An examiner’s amendment is an office action where the examiner amends the patent application upon authorization of the applicant. Normally, the applicant is responsible for amending the application to overcome any objections and rejections from the examiner. However, in this case, the examiner is amending the application.
Why would the examiner make an examiner’s amendment?
Examiner’s amendments typically occur when the application is almost in condition for allowance. The examiner gives the applicant a telephone call and asks if the patent application (e.g., the claims) could be amended. It’s a kind of mini Examiner’s Interview. These amendments to the claims would bring the application into condition for allowance. The applicant must authorize the examiner to make the examiner’s amendment.
How should you respond when asked to authorize the examiner’s amendment?
At first, you should listen to the examiner’s suggested changes, then ask the examiner for 1 or 2 days to consider the changes. During that time, you should independently review the suggested amendments.
Now, it’s great news that the examiner believes that the application is close to being in condition for allowance. It’s even greater news that the examiner has suggested amendments that will bring the application into condition for allowance.
But, is it fantastic news? It depends on whether the suggested claim amendments are too narrow.
Oftentimes, the claim amendments suggested by the examiner are too narrow. The examiner’s job is NOT to allow the broadest claim possible. The examiner is supposed to examine the application for novelty and nonobviousness, not the breadth of the claims. The examiner has no knowledge of the applicant’s business. Which feature of the product ought to be patented? Frankly, they don’t exactly know what is too narrow for the applicant.
As such, a short negotiation with the examiner can occur during that telephone call or a follow-up one. It’s important that you have a good patent attorney that can quickly do that negotiation so that the claim amendment suggested by the examiner isn’t too narrow. Oftentimes, you can negotiate small changes to the examiner’s suggested claim amendments which have a big impact on the claim scope. But, you have to do it quickly. The quicker the better.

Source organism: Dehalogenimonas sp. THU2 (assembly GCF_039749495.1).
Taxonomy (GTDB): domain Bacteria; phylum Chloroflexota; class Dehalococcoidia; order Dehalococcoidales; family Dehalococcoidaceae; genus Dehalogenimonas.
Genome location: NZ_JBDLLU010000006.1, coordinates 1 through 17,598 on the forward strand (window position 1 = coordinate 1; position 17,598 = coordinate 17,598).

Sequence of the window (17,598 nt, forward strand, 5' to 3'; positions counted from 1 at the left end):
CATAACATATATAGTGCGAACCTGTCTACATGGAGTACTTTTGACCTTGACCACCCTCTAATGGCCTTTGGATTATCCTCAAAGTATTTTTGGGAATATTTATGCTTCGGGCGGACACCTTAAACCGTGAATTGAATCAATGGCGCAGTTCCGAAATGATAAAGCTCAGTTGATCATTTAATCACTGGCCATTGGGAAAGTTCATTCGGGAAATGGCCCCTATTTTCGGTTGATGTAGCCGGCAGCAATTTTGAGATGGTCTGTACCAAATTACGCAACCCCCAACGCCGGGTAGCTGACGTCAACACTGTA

Everything is done over the phone or email. You don’t need to submit any documents on the USPTO website.
How much time do you have to negotiate with the examiner?
After receiving the telephone call from the examiner, you typically have less than a week to negotiate the claim amendments with the examiner. A week would be very slow for the examiner. Typically, they want a yes or no answer within one or two days. Preferably, they would like to have an answer that day or the next. They are on a production schedule and need to get office actions out.
What not to do when you negotiate the claims with the examiner?
Do not argue with the examiner over the scope of the claims for too long. Let them know how you would like to adjust their suggested claim amendments to broaden the claims. If you cannot come to an agreement with the examiner then ask for a written office action.
The examiner is on a production schedule and must generate so many office actions per month. The examiner called you as a courtesy to expedite the allowance of the application. If you continue to argue with the examiner, you are slowing down their production schedule. Next time, they will be less willing to give you a call to negotiate the scope of the claims.
Should you accept claims amendments that narrow the claims too much?
The goal of the applicant is to receive the broadest claim possible. The applicant wants to stop as many competitors from producing a competitive product. However, there is more than one way to receive the broadest claim possible.
You can try to get the broadest claim possible right now. However, you can also work towards getting the broadest claim possible later by filing a continuation patent application.
You would accept the suggested claim amendments by the examiner or ask for adjustments to get a patent even if they are narrow. By doing so, you can say that your product is patented. At the same time, broader claims can be sought through the continuation patent application.
You can have your cake and eat it too.